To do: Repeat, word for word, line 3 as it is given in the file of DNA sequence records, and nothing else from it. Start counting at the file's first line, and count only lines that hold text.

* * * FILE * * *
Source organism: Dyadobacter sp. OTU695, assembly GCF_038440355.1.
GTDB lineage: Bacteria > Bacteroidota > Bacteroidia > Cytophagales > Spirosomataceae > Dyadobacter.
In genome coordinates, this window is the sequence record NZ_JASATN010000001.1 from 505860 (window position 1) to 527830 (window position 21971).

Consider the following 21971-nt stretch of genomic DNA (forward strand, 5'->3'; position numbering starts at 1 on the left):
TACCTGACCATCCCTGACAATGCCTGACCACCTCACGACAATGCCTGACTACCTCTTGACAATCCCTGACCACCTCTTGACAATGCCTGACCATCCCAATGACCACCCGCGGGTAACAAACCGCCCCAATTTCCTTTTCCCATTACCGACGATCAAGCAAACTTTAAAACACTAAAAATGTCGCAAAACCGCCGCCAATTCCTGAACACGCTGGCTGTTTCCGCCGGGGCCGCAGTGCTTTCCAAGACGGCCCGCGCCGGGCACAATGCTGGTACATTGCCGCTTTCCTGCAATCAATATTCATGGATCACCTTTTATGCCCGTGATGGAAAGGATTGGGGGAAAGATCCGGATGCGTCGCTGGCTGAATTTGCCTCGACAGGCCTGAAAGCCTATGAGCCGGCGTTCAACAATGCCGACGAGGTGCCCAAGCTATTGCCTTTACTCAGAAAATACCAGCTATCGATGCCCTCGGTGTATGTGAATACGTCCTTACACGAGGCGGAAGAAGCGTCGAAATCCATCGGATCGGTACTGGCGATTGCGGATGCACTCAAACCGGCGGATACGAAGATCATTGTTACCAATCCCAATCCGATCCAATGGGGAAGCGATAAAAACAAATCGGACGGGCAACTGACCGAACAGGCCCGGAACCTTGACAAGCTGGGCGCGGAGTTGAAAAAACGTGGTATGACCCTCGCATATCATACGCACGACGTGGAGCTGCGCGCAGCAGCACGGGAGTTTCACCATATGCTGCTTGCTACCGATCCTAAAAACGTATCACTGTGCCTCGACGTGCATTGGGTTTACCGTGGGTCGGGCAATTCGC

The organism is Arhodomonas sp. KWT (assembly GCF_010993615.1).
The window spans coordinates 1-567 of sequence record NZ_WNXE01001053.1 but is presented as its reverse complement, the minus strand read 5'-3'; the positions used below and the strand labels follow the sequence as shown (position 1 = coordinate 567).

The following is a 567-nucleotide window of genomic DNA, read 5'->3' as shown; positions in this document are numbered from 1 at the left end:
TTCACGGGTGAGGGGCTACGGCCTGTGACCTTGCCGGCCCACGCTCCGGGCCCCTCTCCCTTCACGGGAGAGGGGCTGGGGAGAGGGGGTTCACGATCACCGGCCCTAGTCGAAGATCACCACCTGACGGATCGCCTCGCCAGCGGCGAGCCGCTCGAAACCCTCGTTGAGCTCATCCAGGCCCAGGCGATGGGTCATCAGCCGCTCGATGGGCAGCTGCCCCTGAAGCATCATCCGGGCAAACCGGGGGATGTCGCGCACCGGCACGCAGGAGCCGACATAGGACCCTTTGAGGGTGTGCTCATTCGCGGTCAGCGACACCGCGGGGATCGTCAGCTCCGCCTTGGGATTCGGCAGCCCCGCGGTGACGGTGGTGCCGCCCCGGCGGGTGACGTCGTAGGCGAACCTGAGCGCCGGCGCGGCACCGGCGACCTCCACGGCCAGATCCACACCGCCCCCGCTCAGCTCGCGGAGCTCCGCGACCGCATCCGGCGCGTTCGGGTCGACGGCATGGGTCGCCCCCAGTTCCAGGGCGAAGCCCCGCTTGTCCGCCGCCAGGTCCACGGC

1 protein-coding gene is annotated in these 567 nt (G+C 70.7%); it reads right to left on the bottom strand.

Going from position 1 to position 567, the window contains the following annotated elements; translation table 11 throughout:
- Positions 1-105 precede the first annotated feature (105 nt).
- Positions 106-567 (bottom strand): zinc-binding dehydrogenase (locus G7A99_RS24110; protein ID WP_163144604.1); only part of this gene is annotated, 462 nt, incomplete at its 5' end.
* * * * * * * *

In genome coordinates, this window is the sequence record NZ_JASATN010000001.1 from 505860 (window position 1) to 527830 (window position 21971).